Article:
The District Court Finds the TTAB Erred in Refusing to Register INTELLIGENT QUARTZ for Watches
The USPTO refused an application by Timex to register the mark INTELLIGENT QUARTZ for watches on the basis that the mark is merely descriptive. On appeal to the Trademark Trial and Appeal Board, the Board confirmed that INTELLIGENT QUARTZ is merely descriptive as applied to watches. The key to the Board’s ruling, however, was an erroneous finding that the Timex watches actually contain a quartz component controlled by a computer chip.
Rather than appealing to the Federal Circuit, Timex filed a new lawsuit in federal district court. The court found the Board’s ruling was contrary to the evidence of record. In particular, the court found the evidence clearly established that the quartz crystal in the Timex watch is not controlled by a computer chip. Thus, the court found that “INTELLIGENT is not descriptive of the QUARTZ component in a Timex INTELLIGENT QUARTZ watch.”
The court also considered new evidence submitted by both parties to determine if the INTELLIGENT QUARTZ mark is merely descriptive under either the “imagination” test or the “competitive need” test. The court concluded that the mark does not convey any immediate idea of the ingredients, qualities, or characteristics of the goods. The defendant failed to introduce any evidence to show that any watch with technological capabilities is referred to descriptively as an “intelligent quartz” watch. Thus, the court concluded that consumers must use some imagination and mental reasoning to connect the mark with the goods. Further, the court found that the evidence of record supports the conclusion that because “INTELLIGENT does not describe QUARTZ, the descriptive information conveyed by the mark [is] so remote and subtle that it is [un]likely to be needed by competitive sellers to describe their goods or services[.]” The court granted the plaintiff’s motion for summary judgment, reversing the ruling by the Board.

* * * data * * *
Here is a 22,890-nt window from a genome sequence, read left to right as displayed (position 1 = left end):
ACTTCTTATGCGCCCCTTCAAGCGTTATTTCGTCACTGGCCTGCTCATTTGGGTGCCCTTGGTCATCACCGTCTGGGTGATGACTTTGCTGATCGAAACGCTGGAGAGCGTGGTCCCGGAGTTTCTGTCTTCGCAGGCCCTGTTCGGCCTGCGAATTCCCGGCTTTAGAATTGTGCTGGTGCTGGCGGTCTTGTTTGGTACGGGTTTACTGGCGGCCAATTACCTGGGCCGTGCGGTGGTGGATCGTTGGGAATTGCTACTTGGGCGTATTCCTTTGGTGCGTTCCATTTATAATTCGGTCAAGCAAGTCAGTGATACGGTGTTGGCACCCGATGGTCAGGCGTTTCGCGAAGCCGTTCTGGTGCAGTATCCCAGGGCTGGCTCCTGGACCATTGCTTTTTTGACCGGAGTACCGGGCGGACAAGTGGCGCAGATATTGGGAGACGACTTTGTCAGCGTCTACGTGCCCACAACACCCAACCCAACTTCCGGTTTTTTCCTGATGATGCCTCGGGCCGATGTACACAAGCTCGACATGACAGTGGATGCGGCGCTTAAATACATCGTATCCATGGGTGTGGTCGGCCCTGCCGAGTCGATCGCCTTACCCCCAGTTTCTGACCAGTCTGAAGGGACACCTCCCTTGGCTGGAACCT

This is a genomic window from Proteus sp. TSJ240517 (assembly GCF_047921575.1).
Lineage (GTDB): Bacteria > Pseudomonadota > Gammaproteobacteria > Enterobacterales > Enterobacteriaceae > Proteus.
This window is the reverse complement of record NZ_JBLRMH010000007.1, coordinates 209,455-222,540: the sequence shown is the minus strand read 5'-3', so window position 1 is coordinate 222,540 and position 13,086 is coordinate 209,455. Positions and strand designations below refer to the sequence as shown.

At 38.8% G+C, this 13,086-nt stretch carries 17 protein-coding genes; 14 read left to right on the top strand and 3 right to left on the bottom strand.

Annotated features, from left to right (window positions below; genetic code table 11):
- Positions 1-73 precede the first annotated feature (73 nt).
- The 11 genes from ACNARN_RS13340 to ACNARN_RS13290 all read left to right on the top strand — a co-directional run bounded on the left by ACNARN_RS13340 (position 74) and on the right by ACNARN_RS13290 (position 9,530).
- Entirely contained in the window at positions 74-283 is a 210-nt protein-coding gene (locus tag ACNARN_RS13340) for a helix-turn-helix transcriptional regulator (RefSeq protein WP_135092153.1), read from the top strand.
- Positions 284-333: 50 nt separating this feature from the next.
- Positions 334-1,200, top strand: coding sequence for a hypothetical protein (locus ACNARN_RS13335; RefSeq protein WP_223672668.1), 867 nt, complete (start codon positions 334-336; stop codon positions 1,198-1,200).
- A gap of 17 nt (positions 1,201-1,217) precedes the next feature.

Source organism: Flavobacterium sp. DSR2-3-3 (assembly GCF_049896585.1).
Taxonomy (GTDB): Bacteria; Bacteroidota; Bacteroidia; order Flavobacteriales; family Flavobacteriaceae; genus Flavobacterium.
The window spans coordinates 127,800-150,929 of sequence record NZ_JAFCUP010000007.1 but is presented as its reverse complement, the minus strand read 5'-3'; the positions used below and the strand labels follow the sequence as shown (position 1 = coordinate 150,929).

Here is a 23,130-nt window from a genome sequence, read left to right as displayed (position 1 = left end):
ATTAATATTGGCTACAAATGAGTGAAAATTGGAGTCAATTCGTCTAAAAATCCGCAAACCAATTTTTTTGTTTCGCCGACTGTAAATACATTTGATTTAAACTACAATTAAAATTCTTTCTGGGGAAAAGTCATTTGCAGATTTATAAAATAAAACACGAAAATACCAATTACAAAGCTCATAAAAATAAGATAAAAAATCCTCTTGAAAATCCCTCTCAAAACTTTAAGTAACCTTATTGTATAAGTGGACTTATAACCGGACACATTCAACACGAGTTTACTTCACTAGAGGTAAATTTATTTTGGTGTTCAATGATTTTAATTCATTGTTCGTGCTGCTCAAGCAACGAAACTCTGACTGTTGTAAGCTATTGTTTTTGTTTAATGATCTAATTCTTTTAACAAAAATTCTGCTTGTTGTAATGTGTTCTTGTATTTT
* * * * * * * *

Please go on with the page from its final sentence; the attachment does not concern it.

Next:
Timex Group USA, Inc. v. Focarino, Commissioner of Patents, case number 1:12-cv-01080, (E.D.VA, December 2013).
The TTAB Affirms Refusal of LAKOTA Due to False Connection with the Native American Lakota People
In a precedential opinion, the Trademark Trial and Appeal Board affirmed a refusal to register the mark LAKOTA for herbal supplements and related goods pursuant to § 2(a) of the Trademark Act, because LAKOTA falsely suggests a connection with the Native American Lakota people.
Section 2(a) prohibits registration of a mark that consists of or comprises matter that may falsely suggest a connection with persons, institutions, beliefs, or national symbols. To establish a false connection under §2(a), the examining attorney must show: (1) the mark is the same as, or a close approximation of, the name or identity previously used by another person or institution; (2) the mark would be recognized as such, in that it points uniquely and unmistakably to that person or institution; (3) the person or institution named by the mark is not connected with the activities performed by the applicant under the mark; and (4) the fame or reputation of the person or institution is such that, when the mark is used with the applicant’s goods or services, a connection with the person or institution would be presumed.
The Examining Attorney presented evidence to establish that LAKOTA identifies members of a certain group of Native Americans. Applicant argued that LAKOTA primarily refers to a dialect; however, the Board found that such a dual meaning does not establish that LAKOTA fails to identify the Lakota people. Applicant also unsuccessfully argued that because LAKOTA is not on the list of federally recognized Indian Entities, it does not identify a Native American tribe and thus, does not identify a person or institution contemplated by §2(a). The Board referred to evidence in the record which recognized LAKOTA as a group of Native Americans.